The foregoing are screen shots from recent this Entrepreneur interview:

Friday, August 1, 2014

Leadership Deep Dive

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In the past, in management, we've talked about the idea that strengths perform. But what about the idea that strengths do a lot more? That they TRANSFORM.

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Prepare [leaders], who may be experts in their industry, to really think outside that industry. To think about how their organization interfaces with society as a whole.

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80% of the characteristics that differentiate outstanding, from average, performing CEOs and leaders are these things we call emotional and social intelligence.

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When you think about a leader who needs to bring out the best in his people, or her organization, we talk about the idea of 'cooperative capacity'.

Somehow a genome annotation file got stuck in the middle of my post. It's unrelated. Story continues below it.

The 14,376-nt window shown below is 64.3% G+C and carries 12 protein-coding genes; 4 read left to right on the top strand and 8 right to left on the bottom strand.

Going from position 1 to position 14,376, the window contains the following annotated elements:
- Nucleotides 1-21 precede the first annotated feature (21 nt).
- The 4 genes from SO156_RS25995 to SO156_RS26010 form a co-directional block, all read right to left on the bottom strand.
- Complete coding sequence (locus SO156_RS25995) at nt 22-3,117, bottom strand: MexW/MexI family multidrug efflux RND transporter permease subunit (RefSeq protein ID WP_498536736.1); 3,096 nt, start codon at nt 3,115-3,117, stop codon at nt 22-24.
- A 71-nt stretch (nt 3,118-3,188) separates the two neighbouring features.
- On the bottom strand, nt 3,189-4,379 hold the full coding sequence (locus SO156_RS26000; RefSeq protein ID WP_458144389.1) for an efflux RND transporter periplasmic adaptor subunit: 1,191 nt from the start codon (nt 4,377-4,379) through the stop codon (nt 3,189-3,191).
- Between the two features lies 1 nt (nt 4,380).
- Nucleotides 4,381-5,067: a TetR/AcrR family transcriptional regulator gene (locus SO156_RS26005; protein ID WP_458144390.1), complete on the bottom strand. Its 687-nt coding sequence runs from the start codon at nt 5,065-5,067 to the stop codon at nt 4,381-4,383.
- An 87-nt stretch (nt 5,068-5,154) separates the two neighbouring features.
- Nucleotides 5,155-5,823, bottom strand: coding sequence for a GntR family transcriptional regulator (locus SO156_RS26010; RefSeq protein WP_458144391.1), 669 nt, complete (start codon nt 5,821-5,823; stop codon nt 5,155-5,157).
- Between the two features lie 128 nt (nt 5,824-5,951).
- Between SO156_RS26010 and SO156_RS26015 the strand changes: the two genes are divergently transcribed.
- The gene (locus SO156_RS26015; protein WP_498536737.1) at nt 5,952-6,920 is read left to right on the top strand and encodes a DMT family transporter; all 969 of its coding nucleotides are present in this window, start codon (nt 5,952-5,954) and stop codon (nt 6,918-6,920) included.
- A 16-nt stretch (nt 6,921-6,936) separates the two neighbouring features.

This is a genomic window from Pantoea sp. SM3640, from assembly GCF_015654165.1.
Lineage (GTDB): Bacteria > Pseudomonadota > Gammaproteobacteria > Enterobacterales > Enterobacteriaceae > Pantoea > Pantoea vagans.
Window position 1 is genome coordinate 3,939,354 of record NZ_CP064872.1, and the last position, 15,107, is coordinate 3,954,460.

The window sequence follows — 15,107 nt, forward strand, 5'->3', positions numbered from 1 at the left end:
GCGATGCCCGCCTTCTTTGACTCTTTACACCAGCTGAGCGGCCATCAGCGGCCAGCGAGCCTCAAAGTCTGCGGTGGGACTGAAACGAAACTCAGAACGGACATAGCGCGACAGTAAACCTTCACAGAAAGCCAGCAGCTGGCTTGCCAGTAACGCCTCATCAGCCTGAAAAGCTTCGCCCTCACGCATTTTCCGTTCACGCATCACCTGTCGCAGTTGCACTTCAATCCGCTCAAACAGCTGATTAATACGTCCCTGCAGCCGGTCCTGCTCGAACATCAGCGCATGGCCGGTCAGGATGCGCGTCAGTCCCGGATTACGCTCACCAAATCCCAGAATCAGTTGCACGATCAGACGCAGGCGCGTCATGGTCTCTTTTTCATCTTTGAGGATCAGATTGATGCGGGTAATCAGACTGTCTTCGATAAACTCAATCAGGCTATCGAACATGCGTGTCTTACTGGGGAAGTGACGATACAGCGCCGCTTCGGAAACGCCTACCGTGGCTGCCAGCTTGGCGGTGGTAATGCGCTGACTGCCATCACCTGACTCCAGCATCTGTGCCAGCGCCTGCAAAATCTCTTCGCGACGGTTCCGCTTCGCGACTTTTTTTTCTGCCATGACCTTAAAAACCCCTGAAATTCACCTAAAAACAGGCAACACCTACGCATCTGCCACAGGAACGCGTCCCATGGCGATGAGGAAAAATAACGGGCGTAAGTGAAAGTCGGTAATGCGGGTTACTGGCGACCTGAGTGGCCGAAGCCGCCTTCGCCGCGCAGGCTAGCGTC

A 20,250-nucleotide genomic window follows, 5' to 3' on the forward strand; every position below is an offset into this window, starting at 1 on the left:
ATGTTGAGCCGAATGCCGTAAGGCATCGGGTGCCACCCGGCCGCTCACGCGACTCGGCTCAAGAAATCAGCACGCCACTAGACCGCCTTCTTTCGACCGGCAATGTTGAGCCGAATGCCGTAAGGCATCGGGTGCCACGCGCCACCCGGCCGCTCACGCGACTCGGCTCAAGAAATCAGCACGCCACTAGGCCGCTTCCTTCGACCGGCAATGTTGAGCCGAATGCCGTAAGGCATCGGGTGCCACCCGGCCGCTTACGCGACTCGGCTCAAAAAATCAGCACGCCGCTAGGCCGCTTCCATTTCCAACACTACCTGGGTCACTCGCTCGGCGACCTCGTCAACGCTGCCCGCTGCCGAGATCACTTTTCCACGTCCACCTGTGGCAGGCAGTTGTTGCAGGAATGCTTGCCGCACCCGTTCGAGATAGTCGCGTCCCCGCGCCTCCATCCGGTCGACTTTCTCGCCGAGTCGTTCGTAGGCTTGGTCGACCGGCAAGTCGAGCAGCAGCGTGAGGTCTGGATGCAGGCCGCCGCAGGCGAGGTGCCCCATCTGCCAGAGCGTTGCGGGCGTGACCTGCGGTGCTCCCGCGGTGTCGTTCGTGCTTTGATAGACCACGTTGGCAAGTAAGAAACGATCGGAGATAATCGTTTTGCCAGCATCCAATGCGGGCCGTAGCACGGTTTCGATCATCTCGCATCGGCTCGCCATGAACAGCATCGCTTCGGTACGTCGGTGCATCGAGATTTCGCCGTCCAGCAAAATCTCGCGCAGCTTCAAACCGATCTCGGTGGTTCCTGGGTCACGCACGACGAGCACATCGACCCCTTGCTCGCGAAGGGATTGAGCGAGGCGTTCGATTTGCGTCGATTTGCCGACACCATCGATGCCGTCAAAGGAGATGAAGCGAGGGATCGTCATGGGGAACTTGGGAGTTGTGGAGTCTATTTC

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What good is optimism, what good is hope, what good is inspiration? We're going to tie these new findings together with a positive leadership perspective, that I think is missing in so much of our education.

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It's hard work. It is not easy to change, or even to adapt, or even to maintain. You have to work with others.

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What is it about me as a leader that works and how can I use that to get the most out of the people that work with me?

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Leaders have to be open to possibilities. They have to recognize that the best ideas come from anyone, anywhere. They have to be able to channel those into a method and a practice that is inspiring to others.

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Leadership is about bringing out the best in people, energizing your workforce, energizing your team.
Reference: Immerse Yourself in `Leadership Deep Dive